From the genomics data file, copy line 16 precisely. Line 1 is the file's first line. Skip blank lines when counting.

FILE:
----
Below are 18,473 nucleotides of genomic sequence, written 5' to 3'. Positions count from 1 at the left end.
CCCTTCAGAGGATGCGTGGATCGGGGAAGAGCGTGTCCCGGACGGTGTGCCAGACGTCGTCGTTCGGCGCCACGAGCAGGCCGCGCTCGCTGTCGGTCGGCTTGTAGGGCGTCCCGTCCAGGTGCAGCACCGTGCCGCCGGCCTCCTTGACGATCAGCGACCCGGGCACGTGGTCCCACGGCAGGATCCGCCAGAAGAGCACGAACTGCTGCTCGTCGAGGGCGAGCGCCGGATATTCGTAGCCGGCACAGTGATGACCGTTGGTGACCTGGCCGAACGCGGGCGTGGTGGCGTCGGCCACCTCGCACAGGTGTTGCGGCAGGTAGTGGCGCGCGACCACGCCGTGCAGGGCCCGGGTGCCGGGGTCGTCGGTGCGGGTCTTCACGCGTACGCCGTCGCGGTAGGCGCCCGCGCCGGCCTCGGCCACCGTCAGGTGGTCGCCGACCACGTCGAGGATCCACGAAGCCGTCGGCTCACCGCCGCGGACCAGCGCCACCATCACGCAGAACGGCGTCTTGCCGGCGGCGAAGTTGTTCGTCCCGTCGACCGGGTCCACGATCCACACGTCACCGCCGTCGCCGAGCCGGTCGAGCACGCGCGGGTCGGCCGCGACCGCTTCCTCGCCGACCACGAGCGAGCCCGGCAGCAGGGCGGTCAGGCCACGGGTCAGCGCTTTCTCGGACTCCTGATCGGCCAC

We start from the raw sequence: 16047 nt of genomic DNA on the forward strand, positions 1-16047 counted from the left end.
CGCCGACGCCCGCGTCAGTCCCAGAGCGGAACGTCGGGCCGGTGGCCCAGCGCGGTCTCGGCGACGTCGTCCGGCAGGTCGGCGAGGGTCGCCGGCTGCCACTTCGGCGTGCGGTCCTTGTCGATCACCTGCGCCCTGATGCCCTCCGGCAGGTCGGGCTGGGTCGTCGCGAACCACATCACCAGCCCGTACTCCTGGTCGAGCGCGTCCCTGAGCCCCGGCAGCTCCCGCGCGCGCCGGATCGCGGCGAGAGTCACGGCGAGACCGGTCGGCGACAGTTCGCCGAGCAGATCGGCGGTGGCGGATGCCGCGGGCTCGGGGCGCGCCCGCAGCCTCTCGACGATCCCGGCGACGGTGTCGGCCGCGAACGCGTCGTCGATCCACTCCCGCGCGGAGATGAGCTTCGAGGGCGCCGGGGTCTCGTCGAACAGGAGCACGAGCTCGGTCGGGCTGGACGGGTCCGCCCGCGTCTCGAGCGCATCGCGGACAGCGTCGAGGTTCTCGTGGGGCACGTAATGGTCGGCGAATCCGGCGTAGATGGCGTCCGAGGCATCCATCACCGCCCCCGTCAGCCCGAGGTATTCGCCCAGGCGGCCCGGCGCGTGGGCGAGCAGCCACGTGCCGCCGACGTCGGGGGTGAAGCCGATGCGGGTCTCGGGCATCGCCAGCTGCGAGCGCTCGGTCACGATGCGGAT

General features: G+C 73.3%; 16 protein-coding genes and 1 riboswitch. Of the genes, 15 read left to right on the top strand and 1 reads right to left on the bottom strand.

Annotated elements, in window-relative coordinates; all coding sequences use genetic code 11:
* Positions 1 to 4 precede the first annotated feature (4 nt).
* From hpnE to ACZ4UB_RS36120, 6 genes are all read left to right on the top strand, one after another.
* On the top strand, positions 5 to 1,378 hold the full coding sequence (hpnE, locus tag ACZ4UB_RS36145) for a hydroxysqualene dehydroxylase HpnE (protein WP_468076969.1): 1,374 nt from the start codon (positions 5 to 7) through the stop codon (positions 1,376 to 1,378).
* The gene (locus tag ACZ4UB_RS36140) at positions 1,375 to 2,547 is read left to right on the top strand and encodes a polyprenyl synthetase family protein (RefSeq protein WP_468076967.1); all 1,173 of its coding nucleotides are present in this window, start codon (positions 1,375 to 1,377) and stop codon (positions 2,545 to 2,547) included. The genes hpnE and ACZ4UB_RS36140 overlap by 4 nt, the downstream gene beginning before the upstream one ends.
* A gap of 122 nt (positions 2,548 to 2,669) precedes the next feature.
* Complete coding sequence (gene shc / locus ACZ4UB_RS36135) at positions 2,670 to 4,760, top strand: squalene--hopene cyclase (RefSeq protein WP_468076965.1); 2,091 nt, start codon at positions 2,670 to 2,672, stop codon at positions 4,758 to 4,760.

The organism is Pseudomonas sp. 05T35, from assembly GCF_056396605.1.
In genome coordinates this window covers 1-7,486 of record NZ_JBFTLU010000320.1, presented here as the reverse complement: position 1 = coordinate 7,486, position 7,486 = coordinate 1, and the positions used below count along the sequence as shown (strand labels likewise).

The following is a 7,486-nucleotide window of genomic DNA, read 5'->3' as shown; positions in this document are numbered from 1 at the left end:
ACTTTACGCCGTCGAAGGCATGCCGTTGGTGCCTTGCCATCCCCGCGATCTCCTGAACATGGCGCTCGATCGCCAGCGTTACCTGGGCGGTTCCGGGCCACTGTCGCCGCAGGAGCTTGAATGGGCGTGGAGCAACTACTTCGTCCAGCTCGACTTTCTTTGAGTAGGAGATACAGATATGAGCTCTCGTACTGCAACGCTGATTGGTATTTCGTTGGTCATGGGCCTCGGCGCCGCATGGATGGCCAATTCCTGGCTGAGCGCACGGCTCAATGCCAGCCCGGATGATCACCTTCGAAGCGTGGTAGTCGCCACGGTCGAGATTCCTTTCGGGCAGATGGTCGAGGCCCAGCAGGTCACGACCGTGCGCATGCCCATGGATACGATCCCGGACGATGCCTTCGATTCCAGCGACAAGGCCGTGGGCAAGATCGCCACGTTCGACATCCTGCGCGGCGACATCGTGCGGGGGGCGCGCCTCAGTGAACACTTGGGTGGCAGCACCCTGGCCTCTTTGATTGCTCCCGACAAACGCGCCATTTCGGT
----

ACTTTACGCCGTCGAAGGCATGCCGTTGGTGCCTTGCCATCCCCGCGATCTCCTGAACATGGCGCTCGATCGCCAGCGTTACCTGGGCGGTTCCGGGCCACTGTCGCCGCAGGAGCTTGAATGGGCGTGGAGCAACTACTTCGTCCAGCTCGACTTTCTTTGAGTAGGAGATACAGATATGAGCTCTCGTACTGCAACGCTGATTGGTATTTCGTTGGTCATGGGCCTCGGCGCCGCATGGATGGCCAATTCCTGGCTGAGCGCACGGCTCAATGCCAGCCCGGATGATCACCTTCGAAGCGTGGTAGTCGCCACGGTCGAGATTCCTTTCGGGCAGATGGTCGAGGCCCAGCAGGTCACGACCGTGCGCATGCCCATGGATACGATCCCGGACGATGCCTTCGATTCCAGCGACAAGGCCGTGGGCAAGATCGCCACGTTCGACATCCTGCGCGGCGACATCGTGCGGGGGGCGCGCCTCAGTGAACACTTGGGTGGCAGCACCCTGGCCTCTTTGATTGCTCCCGACAAACGCGCCATTTCGGT